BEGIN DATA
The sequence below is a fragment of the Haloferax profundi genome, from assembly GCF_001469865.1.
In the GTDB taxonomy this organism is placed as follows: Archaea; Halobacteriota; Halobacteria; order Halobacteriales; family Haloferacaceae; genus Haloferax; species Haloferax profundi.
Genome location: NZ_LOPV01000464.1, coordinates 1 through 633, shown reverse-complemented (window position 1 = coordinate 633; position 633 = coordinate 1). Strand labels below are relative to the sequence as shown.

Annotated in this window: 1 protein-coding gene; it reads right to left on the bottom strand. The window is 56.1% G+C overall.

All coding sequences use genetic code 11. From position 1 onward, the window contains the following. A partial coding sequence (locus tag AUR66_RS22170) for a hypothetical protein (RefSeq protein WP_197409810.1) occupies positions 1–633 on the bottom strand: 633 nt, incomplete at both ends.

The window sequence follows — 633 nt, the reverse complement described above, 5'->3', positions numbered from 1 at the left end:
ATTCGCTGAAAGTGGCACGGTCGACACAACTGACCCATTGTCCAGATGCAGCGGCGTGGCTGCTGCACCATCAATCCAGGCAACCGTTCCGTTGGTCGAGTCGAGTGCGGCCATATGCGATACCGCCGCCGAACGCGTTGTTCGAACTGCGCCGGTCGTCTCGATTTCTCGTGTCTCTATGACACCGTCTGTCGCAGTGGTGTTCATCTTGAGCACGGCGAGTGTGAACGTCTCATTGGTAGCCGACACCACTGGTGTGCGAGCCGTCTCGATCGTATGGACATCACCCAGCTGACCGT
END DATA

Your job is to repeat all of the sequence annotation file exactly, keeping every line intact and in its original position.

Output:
The sequence below is a fragment of the Haloferax profundi genome, from assembly GCF_001469865.1.
In the GTDB taxonomy this organism is placed as follows: Archaea; Halobacteriota; Halobacteria; order Halobacteriales; family Haloferacaceae; genus Haloferax; species Haloferax profundi.
Genome location: NZ_LOPV01000464.1, coordinates 1 through 633, shown reverse-complemented (window position 1 = coordinate 633; position 633 = coordinate 1). Strand labels below are relative to the sequence as shown.

Annotated in this window: 1 protein-coding gene; it reads right to left on the bottom strand. The window is 56.1% G+C overall.

All coding sequences use genetic code 11. From position 1 onward, the window contains the following. A partial coding sequence (locus tag AUR66_RS22170) for a hypothetical protein (RefSeq protein WP_197409810.1) occupies positions 1–633 on the bottom strand: 633 nt, incomplete at both ends.

The window sequence follows — 633 nt, the reverse complement described above, 5'->3', positions numbered from 1 at the left end:
ATTCGCTGAAAGTGGCACGGTCGACACAACTGACCCATTGTCCAGATGCAGCGGCGTGGCTGCTGCACCATCAATCCAGGCAACCGTTCCGTTGGTCGAGTCGAGTGCGGCCATATGCGATACCGCCGCCGAACGCGTTGTTCGAACTGCGCCGGTCGTCTCGATTTCTCGTGTCTCTATGACACCGTCTGTCGCAGTGGTGTTCATCTTGAGCACGGCGAGTGTGAACGTCTCATTGGTAGCCGACACCACTGGTGTGCGAGCCGTCTCGATCGTATGGACATCACCCAGCTGACCGT